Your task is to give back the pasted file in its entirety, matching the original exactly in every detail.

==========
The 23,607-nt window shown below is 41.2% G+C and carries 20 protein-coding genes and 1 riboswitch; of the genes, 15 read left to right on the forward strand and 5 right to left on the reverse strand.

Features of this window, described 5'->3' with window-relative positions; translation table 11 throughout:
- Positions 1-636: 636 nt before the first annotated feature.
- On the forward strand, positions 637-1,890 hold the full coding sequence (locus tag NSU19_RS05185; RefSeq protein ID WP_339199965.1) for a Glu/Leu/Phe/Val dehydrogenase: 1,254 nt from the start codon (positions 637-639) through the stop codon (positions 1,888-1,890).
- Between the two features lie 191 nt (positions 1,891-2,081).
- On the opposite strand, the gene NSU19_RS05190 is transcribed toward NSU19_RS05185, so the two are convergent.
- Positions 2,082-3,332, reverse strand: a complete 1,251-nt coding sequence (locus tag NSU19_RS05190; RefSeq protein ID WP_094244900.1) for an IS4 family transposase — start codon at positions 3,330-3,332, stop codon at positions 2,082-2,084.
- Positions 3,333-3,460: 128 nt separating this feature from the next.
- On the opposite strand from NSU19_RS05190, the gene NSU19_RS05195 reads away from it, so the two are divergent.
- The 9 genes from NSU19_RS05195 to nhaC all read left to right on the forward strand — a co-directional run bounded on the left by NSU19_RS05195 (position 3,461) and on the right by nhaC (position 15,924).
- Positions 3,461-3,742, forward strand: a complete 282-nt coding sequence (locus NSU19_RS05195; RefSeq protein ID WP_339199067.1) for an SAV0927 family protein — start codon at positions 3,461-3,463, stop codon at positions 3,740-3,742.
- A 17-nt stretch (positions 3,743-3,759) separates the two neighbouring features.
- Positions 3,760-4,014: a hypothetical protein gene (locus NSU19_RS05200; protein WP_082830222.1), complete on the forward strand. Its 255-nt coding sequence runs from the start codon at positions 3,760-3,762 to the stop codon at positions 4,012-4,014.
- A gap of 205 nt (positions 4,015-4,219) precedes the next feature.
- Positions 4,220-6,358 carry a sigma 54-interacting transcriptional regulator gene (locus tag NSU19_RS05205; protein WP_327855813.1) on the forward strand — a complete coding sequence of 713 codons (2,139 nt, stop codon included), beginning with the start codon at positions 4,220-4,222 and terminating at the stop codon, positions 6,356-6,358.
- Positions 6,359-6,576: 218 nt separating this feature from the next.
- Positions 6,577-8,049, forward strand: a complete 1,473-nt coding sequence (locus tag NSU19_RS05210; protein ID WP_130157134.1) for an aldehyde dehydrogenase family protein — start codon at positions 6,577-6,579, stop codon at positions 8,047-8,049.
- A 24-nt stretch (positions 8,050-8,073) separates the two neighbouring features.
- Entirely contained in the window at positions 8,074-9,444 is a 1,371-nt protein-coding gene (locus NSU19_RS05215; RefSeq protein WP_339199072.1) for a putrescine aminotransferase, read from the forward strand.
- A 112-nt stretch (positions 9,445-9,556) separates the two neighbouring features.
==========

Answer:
The 23,607-nt window shown below is 41.2% G+C and carries 20 protein-coding genes and 1 riboswitch; of the genes, 15 read left to right on the forward strand and 5 right to left on the reverse strand.

Features of this window, described 5'->3' with window-relative positions; translation table 11 throughout:
- Positions 1-636: 636 nt before the first annotated feature.
- On the forward strand, positions 637-1,890 hold the full coding sequence (locus tag NSU19_RS05185; RefSeq protein ID WP_339199965.1) for a Glu/Leu/Phe/Val dehydrogenase: 1,254 nt from the start codon (positions 637-639) through the stop codon (positions 1,888-1,890).
- Between the two features lie 191 nt (positions 1,891-2,081).
- On the opposite strand, the gene NSU19_RS05190 is transcribed toward NSU19_RS05185, so the two are convergent.
- Positions 2,082-3,332, reverse strand: a complete 1,251-nt coding sequence (locus tag NSU19_RS05190; RefSeq protein ID WP_094244900.1) for an IS4 family transposase — start codon at positions 3,330-3,332, stop codon at positions 2,082-2,084.
- Positions 3,333-3,460: 128 nt separating this feature from the next.
- On the opposite strand from NSU19_RS05190, the gene NSU19_RS05195 reads away from it, so the two are divergent.
- The 9 genes from NSU19_RS05195 to nhaC all read left to right on the forward strand — a co-directional run bounded on the left by NSU19_RS05195 (position 3,461) and on the right by nhaC (position 15,924).
- Positions 3,461-3,742, forward strand: a complete 282-nt coding sequence (locus NSU19_RS05195; RefSeq protein ID WP_339199067.1) for an SAV0927 family protein — start codon at positions 3,461-3,463, stop codon at positions 3,740-3,742.
- A 17-nt stretch (positions 3,743-3,759) separates the two neighbouring features.
- Positions 3,760-4,014: a hypothetical protein gene (locus NSU19_RS05200; protein WP_082830222.1), complete on the forward strand. Its 255-nt coding sequence runs from the start codon at positions 3,760-3,762 to the stop codon at positions 4,012-4,014.
- A gap of 205 nt (positions 4,015-4,219) precedes the next feature.
- Positions 4,220-6,358 carry a sigma 54-interacting transcriptional regulator gene (locus tag NSU19_RS05205; protein WP_327855813.1) on the forward strand — a complete coding sequence of 713 codons (2,139 nt, stop codon included), beginning with the start codon at positions 4,220-4,222 and terminating at the stop codon, positions 6,356-6,358.
- Positions 6,359-6,576: 218 nt separating this feature from the next.
- Positions 6,577-8,049, forward strand: a complete 1,473-nt coding sequence (locus tag NSU19_RS05210; protein ID WP_130157134.1) for an aldehyde dehydrogenase family protein — start codon at positions 6,577-6,579, stop codon at positions 8,047-8,049.
- A 24-nt stretch (positions 8,050-8,073) separates the two neighbouring features.
- Entirely contained in the window at positions 8,074-9,444 is a 1,371-nt protein-coding gene (locus NSU19_RS05215; RefSeq protein WP_339199072.1) for a putrescine aminotransferase, read from the forward strand.
- A 112-nt stretch (positions 9,445-9,556) separates the two neighbouring features.